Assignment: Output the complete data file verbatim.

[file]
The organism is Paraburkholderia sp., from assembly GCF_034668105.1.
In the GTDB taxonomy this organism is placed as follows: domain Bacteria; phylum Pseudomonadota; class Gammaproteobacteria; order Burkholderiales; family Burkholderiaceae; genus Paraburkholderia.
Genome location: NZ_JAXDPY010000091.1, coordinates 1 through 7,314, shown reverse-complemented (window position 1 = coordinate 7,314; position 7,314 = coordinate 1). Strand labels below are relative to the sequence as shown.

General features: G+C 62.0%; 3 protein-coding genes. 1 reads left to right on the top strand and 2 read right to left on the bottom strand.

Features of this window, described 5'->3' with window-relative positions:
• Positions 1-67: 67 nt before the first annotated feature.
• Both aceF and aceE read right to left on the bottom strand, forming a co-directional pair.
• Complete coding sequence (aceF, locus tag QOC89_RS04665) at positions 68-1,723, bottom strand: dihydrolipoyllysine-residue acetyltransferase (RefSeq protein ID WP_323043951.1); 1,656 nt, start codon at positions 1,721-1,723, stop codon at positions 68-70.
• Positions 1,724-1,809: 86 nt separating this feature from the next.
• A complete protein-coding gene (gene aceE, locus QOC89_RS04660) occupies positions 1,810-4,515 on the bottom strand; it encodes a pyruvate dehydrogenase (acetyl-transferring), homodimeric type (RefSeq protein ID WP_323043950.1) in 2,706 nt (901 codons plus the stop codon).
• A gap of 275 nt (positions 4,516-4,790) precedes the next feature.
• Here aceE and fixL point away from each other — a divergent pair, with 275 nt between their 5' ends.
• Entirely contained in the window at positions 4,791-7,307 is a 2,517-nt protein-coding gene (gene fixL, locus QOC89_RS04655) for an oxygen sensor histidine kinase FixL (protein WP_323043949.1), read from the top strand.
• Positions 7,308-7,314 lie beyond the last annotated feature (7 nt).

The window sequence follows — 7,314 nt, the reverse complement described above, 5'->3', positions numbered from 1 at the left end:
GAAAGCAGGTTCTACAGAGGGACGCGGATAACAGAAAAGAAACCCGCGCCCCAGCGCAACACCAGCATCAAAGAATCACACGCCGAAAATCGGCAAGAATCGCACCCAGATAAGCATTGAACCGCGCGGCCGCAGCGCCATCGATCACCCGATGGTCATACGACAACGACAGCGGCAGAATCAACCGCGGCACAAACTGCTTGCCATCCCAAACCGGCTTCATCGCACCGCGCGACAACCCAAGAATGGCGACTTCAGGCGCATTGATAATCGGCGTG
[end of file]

The organism is Paraburkholderia sp., from assembly GCF_034668105.1.
In the GTDB taxonomy this organism is placed as follows: domain Bacteria; phylum Pseudomonadota; class Gammaproteobacteria; order Burkholderiales; family Burkholderiaceae; genus Paraburkholderia.
Genome location: NZ_JAXDPY010000091.1, coordinates 1 through 7,314, shown reverse-complemented (window position 1 = coordinate 7,314; position 7,314 = coordinate 1). Strand labels below are relative to the sequence as shown.

General features: G+C 62.0%; 3 protein-coding genes. 1 reads left to right on the top strand and 2 read right to left on the bottom strand.

Features of this window, described 5'->3' with window-relative positions:
• Positions 1-67: 67 nt before the first annotated feature.
• Both aceF and aceE read right to left on the bottom strand, forming a co-directional pair.
• Complete coding sequence (aceF, locus tag QOC89_RS04665) at positions 68-1,723, bottom strand: dihydrolipoyllysine-residue acetyltransferase (RefSeq protein ID WP_323043951.1); 1,656 nt, start codon at positions 1,721-1,723, stop codon at positions 68-70.
• Positions 1,724-1,809: 86 nt separating this feature from the next.
• A complete protein-coding gene (gene aceE, locus QOC89_RS04660) occupies positions 1,810-4,515 on the bottom strand; it encodes a pyruvate dehydrogenase (acetyl-transferring), homodimeric type (RefSeq protein ID WP_323043950.1) in 2,706 nt (901 codons plus the stop codon).
• A gap of 275 nt (positions 4,516-4,790) precedes the next feature.
• Here aceE and fixL point away from each other — a divergent pair, with 275 nt between their 5' ends.
• Entirely contained in the window at positions 4,791-7,307 is a 2,517-nt protein-coding gene (gene fixL, locus QOC89_RS04655) for an oxygen sensor histidine kinase FixL (protein WP_323043949.1), read from the top strand.
• Positions 7,308-7,314 lie beyond the last annotated feature (7 nt).

The window sequence follows — 7,314 nt, the reverse complement described above, 5'->3', positions numbered from 1 at the left end:
GAAAGCAGGTTCTACAGAGGGACGCGGATAACAGAAAAGAAACCCGCGCCCCAGCGCAACACCAGCATCAAAGAATCACACGCCGAAAATCGGCAAGAATCGCACCCAGATAAGCATTGAACCGCGCGGCCGCAGCGCCATCGATCACCCGATGGTCATACGACAACGACAGCGGCAGAATCAACCGCGGCACAAACTGCTTGCCATCCCAAACCGGCTTCATCGCACCGCGCGACAACCCAAGAATGGCGACTTCAGGCGCATTGATAATCGGCGTG